|Developing HIV/AIDS Treatment Guidelines (UNAIDS, 1999, 43 p.)|
|Part 2: Developing valid HIV/AIDS guidelines|
|Steps in developing HIV/AIDS treatment guidelines|
Establishing a consensus among experts helps to identify a common level of understanding on issues that may be controversial. This is usually conducted within a structured environment. The main methods used to achieve this are Delphi techniques, peer groups (nominal group techniques) and consensus conferences.
Four secondary methods of developing a consensus distinguished by the nature of the decision-making can be identified: informal consensus, formal consensus, evidence-linked, and explicit guideline development20. These methods are not mutually exclusive; a combination of them can produce the required agreement. This approach has been used in developing guidelines in several countries. As is common in many issues of a controversial nature, consensus may not always be reached. In such a situation the document produced should indicate this.
Informal consensus development
Commonly used as it is free of the analytical and research methodologies adopted by the others. However, the quality of guidelines developed in this way tends to be poor as meetings may be dominated by an interest group or individual. Many such guidelines lack user confidence owing to uncertainty in their development. Examples of this are the adult and paediatric HIV guidelines developed by The World Health Organization Global Programme on AIDS (GPA)21,22. These guidelines have been adapted for use in Caribbean countries by WHO GPA and the Pan American Health Organization (PAHO)23.
Formal consensus development
Like the Delphi, peer and nominal group methods, this has a clear, identifiable and orderly methodology but may lack the development of explicit linkages between recommendations and quality of evidence. An example of this is the United States National Institutes of Health Consensus Development Programme which takes place over three days. Guidelines are developed in closed session by a panel following a plenary session and open discussion, and are then presented to an audience and press conference on the third day24.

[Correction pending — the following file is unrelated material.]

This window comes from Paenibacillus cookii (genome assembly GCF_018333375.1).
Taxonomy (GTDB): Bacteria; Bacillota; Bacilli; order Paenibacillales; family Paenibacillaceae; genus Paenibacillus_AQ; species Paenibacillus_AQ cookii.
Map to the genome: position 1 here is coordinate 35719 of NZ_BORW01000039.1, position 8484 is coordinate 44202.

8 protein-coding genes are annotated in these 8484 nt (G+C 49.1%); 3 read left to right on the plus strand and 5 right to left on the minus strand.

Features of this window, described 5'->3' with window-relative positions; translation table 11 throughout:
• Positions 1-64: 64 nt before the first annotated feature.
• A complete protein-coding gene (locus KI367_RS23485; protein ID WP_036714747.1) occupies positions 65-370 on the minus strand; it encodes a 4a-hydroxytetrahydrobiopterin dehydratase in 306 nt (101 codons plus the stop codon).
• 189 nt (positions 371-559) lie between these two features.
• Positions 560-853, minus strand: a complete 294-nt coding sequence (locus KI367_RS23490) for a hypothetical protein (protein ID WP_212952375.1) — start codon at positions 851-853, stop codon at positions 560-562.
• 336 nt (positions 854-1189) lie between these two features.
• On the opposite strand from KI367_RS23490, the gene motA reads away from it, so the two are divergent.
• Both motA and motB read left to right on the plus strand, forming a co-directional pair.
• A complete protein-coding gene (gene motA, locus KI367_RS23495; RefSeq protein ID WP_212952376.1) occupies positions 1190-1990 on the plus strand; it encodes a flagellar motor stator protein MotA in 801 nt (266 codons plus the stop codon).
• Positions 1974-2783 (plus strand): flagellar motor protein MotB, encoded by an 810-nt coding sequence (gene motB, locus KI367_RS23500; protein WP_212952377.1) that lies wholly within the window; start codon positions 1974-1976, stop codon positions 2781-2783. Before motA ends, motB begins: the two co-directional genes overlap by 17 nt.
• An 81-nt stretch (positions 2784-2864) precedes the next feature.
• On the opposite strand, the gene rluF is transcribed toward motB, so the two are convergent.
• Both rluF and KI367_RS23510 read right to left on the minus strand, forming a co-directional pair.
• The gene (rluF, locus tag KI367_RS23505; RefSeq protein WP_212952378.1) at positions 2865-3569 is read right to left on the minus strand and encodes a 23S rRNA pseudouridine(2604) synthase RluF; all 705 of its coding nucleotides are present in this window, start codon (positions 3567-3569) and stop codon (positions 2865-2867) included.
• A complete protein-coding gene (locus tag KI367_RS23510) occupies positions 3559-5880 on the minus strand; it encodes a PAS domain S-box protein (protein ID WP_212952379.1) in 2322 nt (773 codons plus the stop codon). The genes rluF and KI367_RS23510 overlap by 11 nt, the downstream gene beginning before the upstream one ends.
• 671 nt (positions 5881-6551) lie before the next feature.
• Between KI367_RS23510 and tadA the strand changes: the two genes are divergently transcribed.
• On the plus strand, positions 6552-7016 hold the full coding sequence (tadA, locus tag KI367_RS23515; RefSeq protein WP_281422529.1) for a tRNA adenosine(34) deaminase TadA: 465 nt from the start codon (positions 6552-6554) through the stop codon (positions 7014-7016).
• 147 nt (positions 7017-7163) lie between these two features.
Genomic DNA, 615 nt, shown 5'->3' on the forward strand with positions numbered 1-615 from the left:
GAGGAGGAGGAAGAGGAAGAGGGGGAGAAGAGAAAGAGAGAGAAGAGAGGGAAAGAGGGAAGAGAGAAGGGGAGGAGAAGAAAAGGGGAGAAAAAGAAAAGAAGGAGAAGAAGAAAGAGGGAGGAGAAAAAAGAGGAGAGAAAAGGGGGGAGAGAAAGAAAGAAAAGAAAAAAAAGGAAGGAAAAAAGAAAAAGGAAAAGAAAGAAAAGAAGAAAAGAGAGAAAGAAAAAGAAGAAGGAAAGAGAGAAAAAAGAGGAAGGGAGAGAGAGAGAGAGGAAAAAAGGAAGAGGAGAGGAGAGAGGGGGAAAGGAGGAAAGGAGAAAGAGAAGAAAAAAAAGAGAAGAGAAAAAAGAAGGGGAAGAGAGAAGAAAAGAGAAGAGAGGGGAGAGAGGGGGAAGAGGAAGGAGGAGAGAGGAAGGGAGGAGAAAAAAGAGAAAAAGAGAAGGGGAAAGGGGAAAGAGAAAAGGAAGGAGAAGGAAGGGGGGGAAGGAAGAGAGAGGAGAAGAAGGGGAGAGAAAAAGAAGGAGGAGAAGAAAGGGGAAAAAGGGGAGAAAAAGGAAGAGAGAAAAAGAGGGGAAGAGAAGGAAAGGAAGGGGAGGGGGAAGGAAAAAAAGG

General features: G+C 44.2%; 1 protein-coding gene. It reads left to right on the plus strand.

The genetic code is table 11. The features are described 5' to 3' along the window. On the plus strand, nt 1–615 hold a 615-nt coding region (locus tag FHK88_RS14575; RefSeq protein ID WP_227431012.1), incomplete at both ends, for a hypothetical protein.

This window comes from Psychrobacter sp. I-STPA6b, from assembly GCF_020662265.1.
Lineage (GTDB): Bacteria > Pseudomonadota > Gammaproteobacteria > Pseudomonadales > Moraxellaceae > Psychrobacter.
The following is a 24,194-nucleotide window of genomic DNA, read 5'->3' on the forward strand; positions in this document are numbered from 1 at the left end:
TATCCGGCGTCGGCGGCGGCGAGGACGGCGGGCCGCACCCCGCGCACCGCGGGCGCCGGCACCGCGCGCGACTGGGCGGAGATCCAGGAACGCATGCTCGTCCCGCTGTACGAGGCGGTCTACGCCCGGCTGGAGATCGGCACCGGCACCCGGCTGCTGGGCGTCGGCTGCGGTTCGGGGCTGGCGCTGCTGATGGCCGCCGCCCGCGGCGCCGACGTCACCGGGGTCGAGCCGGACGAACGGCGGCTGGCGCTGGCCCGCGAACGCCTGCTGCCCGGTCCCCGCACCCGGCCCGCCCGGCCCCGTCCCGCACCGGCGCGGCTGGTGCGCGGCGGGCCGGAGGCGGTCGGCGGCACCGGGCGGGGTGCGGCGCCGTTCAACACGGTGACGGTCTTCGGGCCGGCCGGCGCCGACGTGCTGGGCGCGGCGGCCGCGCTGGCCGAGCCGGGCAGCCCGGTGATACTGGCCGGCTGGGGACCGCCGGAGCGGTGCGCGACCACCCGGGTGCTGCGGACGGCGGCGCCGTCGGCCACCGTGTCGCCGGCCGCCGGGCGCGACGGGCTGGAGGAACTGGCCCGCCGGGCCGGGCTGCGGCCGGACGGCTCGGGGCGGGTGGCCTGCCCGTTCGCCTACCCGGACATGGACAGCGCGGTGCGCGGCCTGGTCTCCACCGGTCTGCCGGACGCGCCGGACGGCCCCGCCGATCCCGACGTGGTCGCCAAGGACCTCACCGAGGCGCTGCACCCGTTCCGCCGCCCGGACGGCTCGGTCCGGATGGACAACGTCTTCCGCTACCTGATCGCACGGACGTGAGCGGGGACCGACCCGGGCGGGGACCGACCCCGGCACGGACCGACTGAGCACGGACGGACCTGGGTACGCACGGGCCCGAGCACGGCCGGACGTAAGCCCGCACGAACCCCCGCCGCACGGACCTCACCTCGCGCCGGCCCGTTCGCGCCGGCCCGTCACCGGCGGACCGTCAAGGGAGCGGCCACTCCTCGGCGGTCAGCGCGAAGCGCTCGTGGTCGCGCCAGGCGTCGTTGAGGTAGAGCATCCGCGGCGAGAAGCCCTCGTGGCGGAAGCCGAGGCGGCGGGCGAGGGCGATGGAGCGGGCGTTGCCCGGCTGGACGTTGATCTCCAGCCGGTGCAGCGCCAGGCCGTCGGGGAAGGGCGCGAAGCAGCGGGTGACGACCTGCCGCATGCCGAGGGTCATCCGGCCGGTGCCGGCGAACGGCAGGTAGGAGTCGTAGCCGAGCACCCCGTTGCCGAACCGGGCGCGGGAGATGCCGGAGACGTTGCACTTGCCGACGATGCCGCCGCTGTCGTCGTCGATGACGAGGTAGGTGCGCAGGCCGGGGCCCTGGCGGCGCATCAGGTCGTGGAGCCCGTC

Evidence-linked guideline development
As the name suggests, the guidelines developed have recommendations that are linked to the scientific evidence, enhancing their validity. In the absence of scientific evidence this method cannot be applied and the resulting recommendations tend to be neutral and of little use to clinicians. A methodology that incorporates formal consensus methods has therefore been used to give the results some strength as in the case of the AHCPR. A formal assessment of scientific evidence is conducted followed by a panel meeting of experts and open forum sessions giving more input for practitioners.
Explicit guideline development
In this method guideline developers evaluate the benefits, harms, risks and costs of potential interventions and derive explicit estimates of the probability of each outcome. Several methods of identifying scientific evidence are applied in combination with consensus methods. This method is too complex, costly and time-consuming to be readily applied by the busy guideline developer20.
A methodology for the adaptation of HIV clinical algorithms to local conditions6 using a nominal group process was developed by the World Health Organization Global Programme on AIDS. This is a cheaper method of guideline development but has inherent weaknesses. Examples of these are: domination of a group by forceful personalities, and the lack of an explicit methodological process to reassure the user of its validity. Despite this, most national HIV/AIDS guidelines currently in use in many countries are based on this methodology25.